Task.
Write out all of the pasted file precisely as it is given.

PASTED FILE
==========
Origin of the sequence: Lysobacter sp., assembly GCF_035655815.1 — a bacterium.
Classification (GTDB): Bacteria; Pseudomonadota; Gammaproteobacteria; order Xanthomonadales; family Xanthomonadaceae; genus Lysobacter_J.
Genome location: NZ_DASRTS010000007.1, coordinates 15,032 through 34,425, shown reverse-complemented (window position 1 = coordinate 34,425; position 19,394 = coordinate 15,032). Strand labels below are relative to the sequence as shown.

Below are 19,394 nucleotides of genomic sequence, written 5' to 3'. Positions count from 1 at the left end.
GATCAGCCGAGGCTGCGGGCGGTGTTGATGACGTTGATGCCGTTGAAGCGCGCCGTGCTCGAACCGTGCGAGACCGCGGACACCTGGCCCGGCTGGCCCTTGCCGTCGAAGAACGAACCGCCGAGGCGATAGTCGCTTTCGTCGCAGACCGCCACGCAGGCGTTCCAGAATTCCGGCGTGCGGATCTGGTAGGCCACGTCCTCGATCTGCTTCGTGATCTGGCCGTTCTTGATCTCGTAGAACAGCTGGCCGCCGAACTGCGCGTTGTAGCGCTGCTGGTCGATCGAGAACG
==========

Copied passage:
Origin of the sequence: Lysobacter sp., assembly GCF_035655815.1 — a bacterium.
Classification (GTDB): Bacteria; Pseudomonadota; Gammaproteobacteria; order Xanthomonadales; family Xanthomonadaceae; genus Lysobacter_J.
Genome location: NZ_DASRTS010000007.1, coordinates 15,032 through 34,425, shown reverse-complemented (window position 1 = coordinate 34,425; position 19,394 = coordinate 15,032). Strand labels below are relative to the sequence as shown.

Below are 19,394 nucleotides of genomic sequence, written 5' to 3'. Positions count from 1 at the left end.
GATCAGCCGAGGCTGCGGGCGGTGTTGATGACGTTGATGCCGTTGAAGCGCGCCGTGCTCGAACCGTGCGAGACCGCGGACACCTGGCCCGGCTGGCCCTTGCCGTCGAAGAACGAACCGCCGAGGCGATAGTCGCTTTCGTCGCAGACCGCCACGCAGGCGTTCCAGAATTCCGGCGTGCGGATCTGGTAGGCCACGTCCTCGATCTGCTTCGTGATCTGGCCGTTCTTGATCTCGTAGAACAGCTGGCCGCCGAACTGCGCGTTGTAGCGCTGCTGGTCGATCGAGAACG